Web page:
In oceania, no one can hear you seep.
The U.S. Coast Guard “discovered” 4 days after an explosion destroyed and sank the Deepwater Horizon drilling rig 40 miles off the coast of Venice, Louisiana, killing 11 crew workers, that indeed, oil does appear to be leaking out of the well head on the floor of the ocean.
From HuffPo this morning:
“We thought what we were dealing with as of yesterday was a surface residual (oil) from the mobile offshore drilling unit,” (Rear Admiral Mary) Landry said. “In addition to that is oil emanating from the well. It is a big change from yesterday … This is a very serious spill, absolutely.”
Coast Guard and company officials estimate that as much as 1,000 barrels – or 42,000 gallons – of oil is leaking each day after studying information from remotely operated vehicles (underwater) and the size of the oil slick surrounding the blast site. The rainbow-colored sheen of oil stretched 20 miles by 20 miles on Saturday – about 25 times larger than it appeared to be a day earlier, Landry said.
BP PLC, which leased the rig and is taking the lead in the cleanup, and the government have been using the remotely operated vehicles to try to stop the leak by closing valves on the well deep underwater. If that doesn’t work, the company could drill what’s called an intervention well to control the oil flow. But the intervention drilling could take months.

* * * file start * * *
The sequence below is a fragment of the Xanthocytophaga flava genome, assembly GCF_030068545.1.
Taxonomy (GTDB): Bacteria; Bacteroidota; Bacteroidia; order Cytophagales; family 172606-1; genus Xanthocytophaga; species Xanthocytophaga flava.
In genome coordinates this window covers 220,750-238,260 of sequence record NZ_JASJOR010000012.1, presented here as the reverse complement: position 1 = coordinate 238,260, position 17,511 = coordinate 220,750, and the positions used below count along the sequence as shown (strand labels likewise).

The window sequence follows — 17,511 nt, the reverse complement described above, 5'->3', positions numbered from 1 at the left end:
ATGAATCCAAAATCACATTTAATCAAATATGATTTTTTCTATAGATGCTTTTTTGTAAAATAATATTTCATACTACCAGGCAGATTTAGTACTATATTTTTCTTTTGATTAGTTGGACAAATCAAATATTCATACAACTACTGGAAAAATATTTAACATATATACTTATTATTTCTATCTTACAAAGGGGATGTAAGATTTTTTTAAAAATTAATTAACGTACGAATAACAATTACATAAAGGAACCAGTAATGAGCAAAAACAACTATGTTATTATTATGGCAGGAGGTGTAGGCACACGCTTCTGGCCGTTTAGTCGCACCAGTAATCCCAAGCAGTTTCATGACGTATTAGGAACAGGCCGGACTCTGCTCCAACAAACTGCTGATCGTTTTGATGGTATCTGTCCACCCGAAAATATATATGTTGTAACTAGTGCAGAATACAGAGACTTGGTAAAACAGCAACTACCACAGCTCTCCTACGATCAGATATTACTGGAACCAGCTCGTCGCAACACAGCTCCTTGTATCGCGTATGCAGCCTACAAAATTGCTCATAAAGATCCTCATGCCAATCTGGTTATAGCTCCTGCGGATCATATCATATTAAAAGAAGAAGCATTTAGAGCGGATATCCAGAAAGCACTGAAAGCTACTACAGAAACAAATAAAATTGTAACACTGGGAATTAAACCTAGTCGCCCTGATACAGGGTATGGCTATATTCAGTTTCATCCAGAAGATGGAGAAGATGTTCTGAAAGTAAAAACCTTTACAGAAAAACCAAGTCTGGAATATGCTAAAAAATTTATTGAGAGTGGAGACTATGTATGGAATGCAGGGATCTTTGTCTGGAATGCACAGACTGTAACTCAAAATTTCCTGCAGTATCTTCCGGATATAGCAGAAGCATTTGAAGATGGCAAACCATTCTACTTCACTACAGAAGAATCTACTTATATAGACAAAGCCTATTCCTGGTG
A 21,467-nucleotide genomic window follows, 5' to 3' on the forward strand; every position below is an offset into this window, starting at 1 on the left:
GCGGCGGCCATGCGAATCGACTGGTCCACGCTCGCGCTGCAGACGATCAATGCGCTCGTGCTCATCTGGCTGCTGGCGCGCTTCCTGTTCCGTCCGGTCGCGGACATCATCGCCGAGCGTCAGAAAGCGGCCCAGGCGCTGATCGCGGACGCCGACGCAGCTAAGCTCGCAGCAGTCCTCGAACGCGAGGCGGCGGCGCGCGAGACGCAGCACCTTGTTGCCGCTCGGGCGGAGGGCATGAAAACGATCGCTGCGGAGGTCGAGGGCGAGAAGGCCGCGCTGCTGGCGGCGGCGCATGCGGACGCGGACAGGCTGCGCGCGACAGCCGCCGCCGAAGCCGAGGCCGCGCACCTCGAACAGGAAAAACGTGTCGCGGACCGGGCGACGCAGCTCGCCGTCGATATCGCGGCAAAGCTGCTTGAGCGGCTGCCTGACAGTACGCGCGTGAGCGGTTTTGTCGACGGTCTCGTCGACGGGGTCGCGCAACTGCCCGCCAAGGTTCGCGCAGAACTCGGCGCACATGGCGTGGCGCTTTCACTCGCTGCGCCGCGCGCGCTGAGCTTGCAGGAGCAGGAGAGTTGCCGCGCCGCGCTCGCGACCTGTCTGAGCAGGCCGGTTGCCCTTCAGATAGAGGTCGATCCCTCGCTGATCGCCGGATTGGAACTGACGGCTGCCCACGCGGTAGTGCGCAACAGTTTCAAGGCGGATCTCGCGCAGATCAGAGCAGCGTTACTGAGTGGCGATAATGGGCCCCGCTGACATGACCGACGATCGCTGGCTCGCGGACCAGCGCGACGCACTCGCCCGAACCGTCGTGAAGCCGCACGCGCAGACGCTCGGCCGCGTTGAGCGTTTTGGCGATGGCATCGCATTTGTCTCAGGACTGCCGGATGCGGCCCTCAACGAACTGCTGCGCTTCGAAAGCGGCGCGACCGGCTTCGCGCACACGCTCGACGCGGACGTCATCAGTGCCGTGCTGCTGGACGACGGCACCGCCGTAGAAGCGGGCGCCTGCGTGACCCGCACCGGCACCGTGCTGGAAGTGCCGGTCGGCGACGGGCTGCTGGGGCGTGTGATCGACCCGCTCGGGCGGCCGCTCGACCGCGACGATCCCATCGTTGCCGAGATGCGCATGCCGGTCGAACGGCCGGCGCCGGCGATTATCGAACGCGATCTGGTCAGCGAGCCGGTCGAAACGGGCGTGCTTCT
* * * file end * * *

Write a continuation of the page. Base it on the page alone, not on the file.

The article says that the 1989 Exxon Valdez tanker wreck in Alaska was 11 million gallons. By dividing 11 million by 42,000 gallons, assuming the government is not lowballing this estimated amount, which seems like a nice, suspiciously round number, “1000 barrels,” I’m coming up with 261 days before this is as big as the Exxon Valdez spill. The regional director for the Federal government’s Mineral Management Services (the wonderful folk who let the companies bid on offshore drilling tracts) says that leaks have been repaired at this depth before, but it is difficult. Bad weather is currently delaying the cleanup of already spilt oil.